PREVIEW: Making Modernism, Royal Academy of Arts

This new exhibition will go on display to the public from the 12th November.

Gabriele Münter, Portrait of Anna Roslund, 1917. Leicester Museums & Galleries. © DACS 2022

In November, the Royal Academy of Arts will present Making Modernism, a major new exhibition devoted to women artists working in Germany in the early 20th century. The exhibition is set to feature 67 paintings and works on paper primarily by Paula Modersohn-Becker, Käthe Kollwitz, Gabriele Münter and Marianne Werefkin, with additional works by Erma Bossi, Ottilie Reylaender and Jacoba van Heemskerck.

Many of the works of art selected for this display have never been exhibited in this country before and will help reveal how these particular artists were central to the development and dissemination of modernism. The exhibition will re-evaluate key themes of modernism such as self-portraiture, still-life and urban and rural scenes and will be focussed on the female body, childhood and maternal experience.

Arranged thematically, the exhibition will open with a section Ourselves and Others which will feature self-portraits and portraits, showing the increasing participation of women artists in public life and revealing their crucial role in creating and sustaining the networks that supported various aspects of emergent modernism in Germany. The second section, The Century of the Child, titled after Swedish writer Ellen Key’s influential 1900 publication, will explore how each of the artists depicted children. This will then be built on in the room titled  Sites of Intimacy which will delve into the inner lives of Modersohn-Becker and Kollwitz, further exploring maternal instinct as well as the female body, intimate relationships and eroticism. The fourth section City and Country: Journeys and Migrations will present paintings of urban life and explore changing roles for women in a variety of contexts; at leisure, at work, while rural subjects reveal the need to take refuge away from the metropolis to produce art that celebrated the natural beauty of the countryside. The exhibition will conclude with a section considering the importance of still-life in the artist’s work.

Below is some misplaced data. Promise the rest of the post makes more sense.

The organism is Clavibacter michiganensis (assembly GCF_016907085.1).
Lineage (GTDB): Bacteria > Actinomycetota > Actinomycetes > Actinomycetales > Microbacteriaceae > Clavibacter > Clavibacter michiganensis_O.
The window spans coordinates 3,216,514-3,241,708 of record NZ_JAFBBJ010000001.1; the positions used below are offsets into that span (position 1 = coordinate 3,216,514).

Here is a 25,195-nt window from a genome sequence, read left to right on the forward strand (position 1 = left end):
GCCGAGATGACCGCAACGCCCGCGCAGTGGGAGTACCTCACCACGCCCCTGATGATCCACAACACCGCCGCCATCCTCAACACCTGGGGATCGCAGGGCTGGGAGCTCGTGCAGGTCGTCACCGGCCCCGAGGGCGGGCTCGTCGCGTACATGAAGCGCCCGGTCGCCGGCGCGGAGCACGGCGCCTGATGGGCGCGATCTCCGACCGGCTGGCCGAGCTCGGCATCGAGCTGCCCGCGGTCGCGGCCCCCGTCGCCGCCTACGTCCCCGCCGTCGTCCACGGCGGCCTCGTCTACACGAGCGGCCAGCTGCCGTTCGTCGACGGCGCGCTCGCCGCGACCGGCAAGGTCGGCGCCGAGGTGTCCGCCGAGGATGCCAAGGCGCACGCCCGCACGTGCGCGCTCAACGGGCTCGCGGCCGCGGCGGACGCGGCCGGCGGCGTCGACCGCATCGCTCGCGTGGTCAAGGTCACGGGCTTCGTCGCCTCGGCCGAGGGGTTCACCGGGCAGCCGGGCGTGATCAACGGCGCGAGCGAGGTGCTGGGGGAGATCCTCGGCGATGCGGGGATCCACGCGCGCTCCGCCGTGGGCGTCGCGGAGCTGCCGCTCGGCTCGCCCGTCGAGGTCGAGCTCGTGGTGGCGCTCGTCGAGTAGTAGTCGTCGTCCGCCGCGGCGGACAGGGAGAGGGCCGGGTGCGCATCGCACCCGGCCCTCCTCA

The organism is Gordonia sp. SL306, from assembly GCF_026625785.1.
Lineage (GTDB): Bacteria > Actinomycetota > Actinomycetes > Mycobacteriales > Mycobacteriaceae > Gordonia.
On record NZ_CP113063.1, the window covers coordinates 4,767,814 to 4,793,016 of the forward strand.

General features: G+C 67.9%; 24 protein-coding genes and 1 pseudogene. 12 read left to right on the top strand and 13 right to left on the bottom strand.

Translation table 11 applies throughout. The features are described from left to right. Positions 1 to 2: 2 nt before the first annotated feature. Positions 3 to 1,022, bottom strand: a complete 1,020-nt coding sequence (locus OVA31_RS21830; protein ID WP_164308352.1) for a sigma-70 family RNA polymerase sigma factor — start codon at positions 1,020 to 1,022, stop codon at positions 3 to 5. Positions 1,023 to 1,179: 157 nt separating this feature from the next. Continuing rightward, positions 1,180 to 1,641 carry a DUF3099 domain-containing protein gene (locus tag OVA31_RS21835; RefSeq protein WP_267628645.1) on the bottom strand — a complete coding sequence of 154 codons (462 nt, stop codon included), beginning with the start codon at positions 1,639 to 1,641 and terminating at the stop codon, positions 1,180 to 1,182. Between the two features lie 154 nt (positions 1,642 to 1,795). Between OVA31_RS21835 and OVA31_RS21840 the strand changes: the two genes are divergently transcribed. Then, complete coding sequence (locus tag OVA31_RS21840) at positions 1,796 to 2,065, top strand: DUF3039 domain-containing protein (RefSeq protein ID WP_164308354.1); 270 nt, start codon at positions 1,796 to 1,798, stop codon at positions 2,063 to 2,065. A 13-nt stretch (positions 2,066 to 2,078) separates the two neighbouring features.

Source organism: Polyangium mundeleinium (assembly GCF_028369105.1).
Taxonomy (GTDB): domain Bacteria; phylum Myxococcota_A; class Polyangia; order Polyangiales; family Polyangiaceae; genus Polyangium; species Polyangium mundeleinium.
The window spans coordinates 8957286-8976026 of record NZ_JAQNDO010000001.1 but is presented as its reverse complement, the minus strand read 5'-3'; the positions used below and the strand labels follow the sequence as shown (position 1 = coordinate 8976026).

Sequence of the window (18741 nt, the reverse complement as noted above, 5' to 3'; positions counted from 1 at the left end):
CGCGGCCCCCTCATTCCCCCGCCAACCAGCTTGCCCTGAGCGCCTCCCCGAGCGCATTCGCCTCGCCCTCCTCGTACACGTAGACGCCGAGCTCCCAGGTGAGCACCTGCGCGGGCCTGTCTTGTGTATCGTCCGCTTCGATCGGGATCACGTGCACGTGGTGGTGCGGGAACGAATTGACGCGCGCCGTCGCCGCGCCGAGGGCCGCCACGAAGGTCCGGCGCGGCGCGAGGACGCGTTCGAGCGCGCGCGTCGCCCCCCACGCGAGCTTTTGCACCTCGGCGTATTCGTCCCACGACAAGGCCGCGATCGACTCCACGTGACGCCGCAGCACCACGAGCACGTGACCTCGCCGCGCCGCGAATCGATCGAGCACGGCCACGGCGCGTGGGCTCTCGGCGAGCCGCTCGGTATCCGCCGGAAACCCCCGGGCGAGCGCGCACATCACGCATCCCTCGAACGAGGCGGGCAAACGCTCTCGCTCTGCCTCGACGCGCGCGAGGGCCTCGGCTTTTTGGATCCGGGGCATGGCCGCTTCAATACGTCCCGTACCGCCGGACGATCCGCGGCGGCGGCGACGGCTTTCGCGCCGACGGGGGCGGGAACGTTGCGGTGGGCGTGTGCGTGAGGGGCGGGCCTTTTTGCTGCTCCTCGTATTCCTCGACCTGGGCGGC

For more information about the exhibition visit:

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